Asteroid headed toward Earth may arrive on Valentine's Day 2046 - Nasa

Astronomy News - 11 March 2023 - 3:35pm

The space rock has about a 1 in 560 chance of hitting this planet, the agency says.

Hubble Spots a Star-Forming Spiral

Astronomy News - 11 March 2023 - 3:34pm
Portal origin URL: Hubble Spots a Star-Forming SpiralPortal origin nid: 486013Published: Friday, March 10, 2023 - 08:00Featured (stick to top of list): noPortal text teaser: The irregular spiral galaxy NGC 5486 hangs against a background of dim, distant galaxies in this image from the NASA/ESA Hubble Space Telescope.Portal image: An irregularly shaped spiral galaxy. Its spiral arms are difficult to distinguish. The edges are faint and the core has a pale glow. It is dotted with small, wispy, pink regions where stars are forming.

Astronomers find missing link for water in the Solar System

Astronomy News - 9 March 2023 - 9:41am
Using the Atacama Large Millimeter/submillimeter Array (ALMA), astronomers have detected gaseous water in the planet-forming disc around the star V883 Orionis. This water carries a chemical signature that explains the journey of water from star-forming gas clouds to planets, and supports the idea that water on Earth is even older than our Sun.

Humanity’s quest to discover the origins of life in the universe

Astronomy News - 9 March 2023 - 9:37am

For thousands of years, humanity and science have contemplated the origins of life in the Universe. While today’s scientists are well-equipped with innovative technologies, humanity has a long way to go before we fully understand the fundamental aspects of what life is and how it forms.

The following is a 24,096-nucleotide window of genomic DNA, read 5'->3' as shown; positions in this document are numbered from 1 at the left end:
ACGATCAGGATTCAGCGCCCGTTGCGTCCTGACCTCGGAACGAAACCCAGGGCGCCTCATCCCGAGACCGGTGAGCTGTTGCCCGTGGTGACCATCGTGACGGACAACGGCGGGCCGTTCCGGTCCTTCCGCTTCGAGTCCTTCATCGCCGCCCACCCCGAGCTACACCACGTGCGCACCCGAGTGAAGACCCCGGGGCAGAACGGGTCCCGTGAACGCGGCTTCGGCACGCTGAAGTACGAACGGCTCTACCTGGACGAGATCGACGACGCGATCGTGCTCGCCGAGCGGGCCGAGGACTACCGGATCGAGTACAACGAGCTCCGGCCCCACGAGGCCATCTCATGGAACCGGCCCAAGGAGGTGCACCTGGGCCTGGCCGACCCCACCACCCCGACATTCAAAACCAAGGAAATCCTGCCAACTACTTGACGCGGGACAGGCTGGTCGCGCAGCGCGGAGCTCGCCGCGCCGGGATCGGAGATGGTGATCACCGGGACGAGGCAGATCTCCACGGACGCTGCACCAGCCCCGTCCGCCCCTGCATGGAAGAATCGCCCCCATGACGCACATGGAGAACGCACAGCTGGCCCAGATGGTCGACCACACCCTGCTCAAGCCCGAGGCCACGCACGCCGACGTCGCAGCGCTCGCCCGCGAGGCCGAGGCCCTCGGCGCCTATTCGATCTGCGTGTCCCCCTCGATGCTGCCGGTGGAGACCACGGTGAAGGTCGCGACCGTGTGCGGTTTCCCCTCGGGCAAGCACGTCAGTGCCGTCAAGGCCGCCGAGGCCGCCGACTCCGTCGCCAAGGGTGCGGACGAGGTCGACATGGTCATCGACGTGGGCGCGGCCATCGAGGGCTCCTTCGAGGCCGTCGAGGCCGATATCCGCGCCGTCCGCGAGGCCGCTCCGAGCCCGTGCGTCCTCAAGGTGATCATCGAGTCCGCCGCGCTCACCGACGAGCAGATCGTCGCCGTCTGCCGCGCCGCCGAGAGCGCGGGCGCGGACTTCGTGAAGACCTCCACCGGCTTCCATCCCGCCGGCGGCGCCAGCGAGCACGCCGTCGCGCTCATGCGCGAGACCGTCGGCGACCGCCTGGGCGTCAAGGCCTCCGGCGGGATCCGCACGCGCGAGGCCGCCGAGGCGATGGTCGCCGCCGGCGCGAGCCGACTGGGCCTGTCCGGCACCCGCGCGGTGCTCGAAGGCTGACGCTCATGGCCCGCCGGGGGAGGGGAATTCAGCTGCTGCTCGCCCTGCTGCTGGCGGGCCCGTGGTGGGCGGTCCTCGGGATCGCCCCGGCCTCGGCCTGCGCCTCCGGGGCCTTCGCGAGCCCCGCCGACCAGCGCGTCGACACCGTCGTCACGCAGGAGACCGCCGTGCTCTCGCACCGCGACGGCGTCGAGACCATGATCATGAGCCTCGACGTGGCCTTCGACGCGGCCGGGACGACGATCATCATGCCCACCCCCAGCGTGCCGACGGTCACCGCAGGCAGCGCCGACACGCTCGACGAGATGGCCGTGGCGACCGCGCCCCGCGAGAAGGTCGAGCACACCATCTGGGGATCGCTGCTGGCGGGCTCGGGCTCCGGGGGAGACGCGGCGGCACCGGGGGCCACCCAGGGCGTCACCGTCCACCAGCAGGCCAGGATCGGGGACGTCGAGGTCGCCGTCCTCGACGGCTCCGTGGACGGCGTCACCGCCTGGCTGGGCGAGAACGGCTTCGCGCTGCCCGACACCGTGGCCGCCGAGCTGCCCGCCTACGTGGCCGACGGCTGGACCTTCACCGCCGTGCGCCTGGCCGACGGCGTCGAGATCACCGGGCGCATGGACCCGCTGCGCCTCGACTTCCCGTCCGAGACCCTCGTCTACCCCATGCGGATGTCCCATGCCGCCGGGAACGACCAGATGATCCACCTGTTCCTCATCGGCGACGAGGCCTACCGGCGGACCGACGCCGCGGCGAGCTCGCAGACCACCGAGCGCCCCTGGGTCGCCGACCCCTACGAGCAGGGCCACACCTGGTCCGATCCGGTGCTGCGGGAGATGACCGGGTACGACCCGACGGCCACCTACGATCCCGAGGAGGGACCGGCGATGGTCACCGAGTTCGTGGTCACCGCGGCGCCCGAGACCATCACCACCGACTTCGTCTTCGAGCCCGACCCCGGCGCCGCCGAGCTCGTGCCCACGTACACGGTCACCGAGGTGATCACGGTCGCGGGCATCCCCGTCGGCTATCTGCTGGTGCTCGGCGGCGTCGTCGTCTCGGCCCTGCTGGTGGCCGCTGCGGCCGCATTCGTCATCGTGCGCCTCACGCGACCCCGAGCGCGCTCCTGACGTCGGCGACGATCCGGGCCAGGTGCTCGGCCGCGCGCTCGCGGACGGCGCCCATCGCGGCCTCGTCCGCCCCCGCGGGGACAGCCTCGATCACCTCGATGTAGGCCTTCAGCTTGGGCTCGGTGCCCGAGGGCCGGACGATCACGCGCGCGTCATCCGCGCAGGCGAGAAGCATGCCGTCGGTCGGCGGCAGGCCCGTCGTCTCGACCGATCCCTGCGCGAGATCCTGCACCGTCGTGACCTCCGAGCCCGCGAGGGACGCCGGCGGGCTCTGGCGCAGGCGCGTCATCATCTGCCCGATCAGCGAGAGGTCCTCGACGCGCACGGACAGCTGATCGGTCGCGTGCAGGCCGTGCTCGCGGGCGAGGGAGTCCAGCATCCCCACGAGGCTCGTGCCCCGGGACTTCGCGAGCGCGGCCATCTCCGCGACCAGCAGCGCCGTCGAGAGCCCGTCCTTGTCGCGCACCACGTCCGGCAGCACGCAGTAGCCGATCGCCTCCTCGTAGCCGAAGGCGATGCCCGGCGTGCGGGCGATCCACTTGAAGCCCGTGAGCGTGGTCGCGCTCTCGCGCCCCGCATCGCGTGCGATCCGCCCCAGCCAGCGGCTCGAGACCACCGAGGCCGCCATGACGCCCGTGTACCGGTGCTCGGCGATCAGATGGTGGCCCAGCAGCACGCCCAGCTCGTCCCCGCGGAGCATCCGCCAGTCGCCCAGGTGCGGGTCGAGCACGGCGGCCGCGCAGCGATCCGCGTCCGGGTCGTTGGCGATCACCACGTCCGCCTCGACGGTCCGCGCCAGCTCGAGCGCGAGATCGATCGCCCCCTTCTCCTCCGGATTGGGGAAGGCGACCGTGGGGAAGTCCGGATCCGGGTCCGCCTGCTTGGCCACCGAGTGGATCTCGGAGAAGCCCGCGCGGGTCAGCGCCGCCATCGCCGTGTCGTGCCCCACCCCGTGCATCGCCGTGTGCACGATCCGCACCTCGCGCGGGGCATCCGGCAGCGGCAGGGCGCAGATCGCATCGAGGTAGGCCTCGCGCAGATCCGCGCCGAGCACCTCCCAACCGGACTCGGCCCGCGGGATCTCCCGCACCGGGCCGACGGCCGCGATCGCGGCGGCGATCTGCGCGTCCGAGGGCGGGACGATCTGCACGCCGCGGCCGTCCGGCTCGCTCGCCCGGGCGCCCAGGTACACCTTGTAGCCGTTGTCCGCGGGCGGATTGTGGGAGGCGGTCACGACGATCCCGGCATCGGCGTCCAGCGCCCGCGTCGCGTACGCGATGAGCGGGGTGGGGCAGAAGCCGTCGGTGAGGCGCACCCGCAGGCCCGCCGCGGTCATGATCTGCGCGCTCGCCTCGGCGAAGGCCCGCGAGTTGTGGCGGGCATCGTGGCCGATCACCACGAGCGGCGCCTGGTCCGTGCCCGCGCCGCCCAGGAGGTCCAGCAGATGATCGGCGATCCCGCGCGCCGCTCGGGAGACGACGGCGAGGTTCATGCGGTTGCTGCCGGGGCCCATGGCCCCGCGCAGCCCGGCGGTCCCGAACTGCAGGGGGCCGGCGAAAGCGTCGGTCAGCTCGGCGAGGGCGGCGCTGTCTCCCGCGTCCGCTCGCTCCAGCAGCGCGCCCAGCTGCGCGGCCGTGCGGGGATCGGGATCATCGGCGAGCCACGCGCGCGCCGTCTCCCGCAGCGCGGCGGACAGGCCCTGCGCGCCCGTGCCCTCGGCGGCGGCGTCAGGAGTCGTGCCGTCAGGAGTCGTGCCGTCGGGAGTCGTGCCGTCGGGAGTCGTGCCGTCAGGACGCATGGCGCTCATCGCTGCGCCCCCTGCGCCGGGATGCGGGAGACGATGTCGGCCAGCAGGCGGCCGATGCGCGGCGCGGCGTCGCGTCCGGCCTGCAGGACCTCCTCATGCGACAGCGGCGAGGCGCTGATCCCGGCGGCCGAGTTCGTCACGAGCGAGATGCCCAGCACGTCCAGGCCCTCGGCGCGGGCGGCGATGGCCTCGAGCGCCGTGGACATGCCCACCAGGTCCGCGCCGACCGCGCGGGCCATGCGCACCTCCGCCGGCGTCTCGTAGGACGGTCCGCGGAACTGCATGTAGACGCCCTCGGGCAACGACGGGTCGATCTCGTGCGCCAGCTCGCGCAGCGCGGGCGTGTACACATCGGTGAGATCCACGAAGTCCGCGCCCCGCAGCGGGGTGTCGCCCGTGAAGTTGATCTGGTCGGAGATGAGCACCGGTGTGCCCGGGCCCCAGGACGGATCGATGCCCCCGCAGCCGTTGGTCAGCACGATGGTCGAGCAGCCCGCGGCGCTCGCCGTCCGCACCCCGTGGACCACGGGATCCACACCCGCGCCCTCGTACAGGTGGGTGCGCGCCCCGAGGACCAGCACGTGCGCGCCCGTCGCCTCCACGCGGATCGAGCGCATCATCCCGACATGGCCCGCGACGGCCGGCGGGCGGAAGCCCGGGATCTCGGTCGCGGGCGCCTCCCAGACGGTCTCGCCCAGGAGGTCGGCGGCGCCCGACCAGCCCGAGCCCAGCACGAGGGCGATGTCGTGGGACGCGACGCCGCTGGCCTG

“We are living in an extraordinary moment in history,” said Professor Didier Queloz, who directs the Leverhulme Centre for Life in the Universe at Cambridge and ETH Zurich’s Centre for Origin and Prevalence of Life. While still a doctoral student, Queloz was the first to discover an exoplanet – a planet orbiting a star other than our Sun. The discovery led to him being awarded the 2019 Nobel Prize in Physics.

In the three decades since Queloz’s discovery, scientists have discovered more than 5,000 exoplanets. Trillions more are predicted to exist within our Milky Way galaxy alone. Each exoplanet discovery raises more questions about how and why life emerged on Earth and whether it exists elsewhere in the universe.

Technological advancements, such as the James Webb Space Telescope and interplanetary missions to Mars, give scientists access to huge volumes of new observations and data. Sifting through all this information to understand the emergence of life in the universe will take a big, multidisciplinary network.

In collaboration with chemist and fellow Nobel Laureate Jack Szostak and astronomer Dimitar Sasselov, Queloz announced the formation of such a network at the American Association for the Advancement of Science (AAAS) meeting in Washington, DC. The Origins Federation brings together researchers studying the origins of life at Cambridge, ETH Zurich, Harvard University, and The University of Chicago.

Together, Federation scientists will explore the chemical and physical processes of living organisms and environmental conditions hospitable to supporting life on other planets. “The Origins Federation builds upon a long-standing collegial relationship strengthened through a shared collaboration in a recently completed project with the Simons Foundation,” said Queloz.